Enforcement of the reportable situations regime – Are you ready?
28 November 2023
28 November 2023
ASIC has announced that one of its key enforcement priorities for 2024 is compliance with the reportable situations regime, previously known as the breach reporting regime.
Introduced in October 2021, the reportable situations regime requires financial services and credit licensees to notify ASIC of potential misconduct by licensees, including significant breaches or likely significant breaches of core obligations, or investigations of the same. The regime is intended to promote the early detection and reporting of significant and/or non-compliant behaviour by licensees.
ASIC considers the regime to be a cornerstone of an effective financial services regulatory structure. The reports are a critical source of regulatory intelligence.
ASIC has observed that compliance with the reportable situation regime is currently too low, with 89% of licensees not reporting against the regime at all. This is despite the bar for reporting now being set very low for certain types of breaches such as those that are 'deemed significant'. As a result, ASIC has signalled an intention in 2024 to adopt a stronger approach to compliance in this area, directing its resources and expertise to ensuring that licensees are complying with their obligations under the regime and enforcing the law where they are not.
Under its 'proactive, strategic and bold' enforcement approach, ASIC has recently commenced a targeted surveillance of those licensees who are not reporting to ASIC as it would expect.
With the reportable situations regime being a key priority, areas of the reportable situation regime that ASIC is likely to focus on include:
It will be interesting to see whether ASIC seek to use enforcement action to clarify licensees' obligations in these areas. ASIC may be particularly interested in testing how licensees have applied the recent changes to RG 78, which sought to clarify ASIC's expectations on the operational application of the reportable situations regime and promote greater consistency in reporting.
Any such action will be taken in a new era of transparency and accountability under the Financial Accountability Regime for banks, super funds and insurers. In the future, we expect ASIC reporting to publicly name outlier licensees across industry, and by or within sectors, particularly where they are unable to demonstrate benchmarked improvement in the time taken from the first instance of an event to:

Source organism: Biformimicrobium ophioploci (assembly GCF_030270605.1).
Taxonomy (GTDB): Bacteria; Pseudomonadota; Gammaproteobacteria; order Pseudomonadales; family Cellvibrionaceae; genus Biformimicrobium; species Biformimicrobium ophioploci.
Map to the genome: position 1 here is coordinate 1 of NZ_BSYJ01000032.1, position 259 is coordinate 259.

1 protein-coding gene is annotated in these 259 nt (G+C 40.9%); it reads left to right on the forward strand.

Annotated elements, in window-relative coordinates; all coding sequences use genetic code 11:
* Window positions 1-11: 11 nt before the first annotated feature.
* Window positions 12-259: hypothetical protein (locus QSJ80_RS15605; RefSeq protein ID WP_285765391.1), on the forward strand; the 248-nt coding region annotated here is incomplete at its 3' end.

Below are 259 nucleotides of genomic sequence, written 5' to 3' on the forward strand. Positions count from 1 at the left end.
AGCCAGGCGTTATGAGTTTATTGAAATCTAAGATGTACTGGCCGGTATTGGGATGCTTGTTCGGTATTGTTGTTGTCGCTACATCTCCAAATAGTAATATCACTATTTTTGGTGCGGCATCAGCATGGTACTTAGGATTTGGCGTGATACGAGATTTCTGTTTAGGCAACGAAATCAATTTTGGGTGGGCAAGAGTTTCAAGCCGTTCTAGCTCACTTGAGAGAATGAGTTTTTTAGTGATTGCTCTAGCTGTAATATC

"ASIC's approach to reporting will evolve over time, as implementation of the regime matures and allows for greater granularity of reporting", ASIC, 10 August 2022.
As ASIC shifts from a facilitative to an enforcement-focused approach to the reportable situations regime, now is the time for licensees to undertake a health check of their reporting processes and consider whether any uplift and improvement is required.
Ensuring you have a comprehensive and robust reporting framework in place will help mitigate the risk of being targeted by ASIC as an outlier.
In particular, consider:
Reportable situations are—and will remain—a critical source of intelligence for ASIC as a leading indicator of emerging systemic industry risk. Coupled with increasing maturity of ASIC's data analytics capability (including the ability to link reportable situations datasets with datasets such as internal and external dispute resolution), together with a renewed focus on accountability in banking, superannuation and insurance through the incoming Financial Accountability Regime from March 2024, more targeted and precise ASIC supervision and enforcement action in the future is inevitable.
Through close collaboration between Ashurst's legal and risk advisory services, we help our clients navigate the reportable situations regime, providing advice ranging from the establishment of a comprehensive reportable situations framework and a register of core obligations applicable to your business activities, to assist in assessing, investigating and reporting events to ASIC. To learn more about what you can do today to ensure you are ready, please reach out to the key contacts below or your usual Ashurst contact.
Authors: Mark Bradley, Partner; Chris Baker, Partner; Samantha Carroll, Partner; Lucinda Hill, Partner; Elizabeth Hristoforidis, Director; Morgan Spain, Partner; and Jennifer Chen, Lawyer
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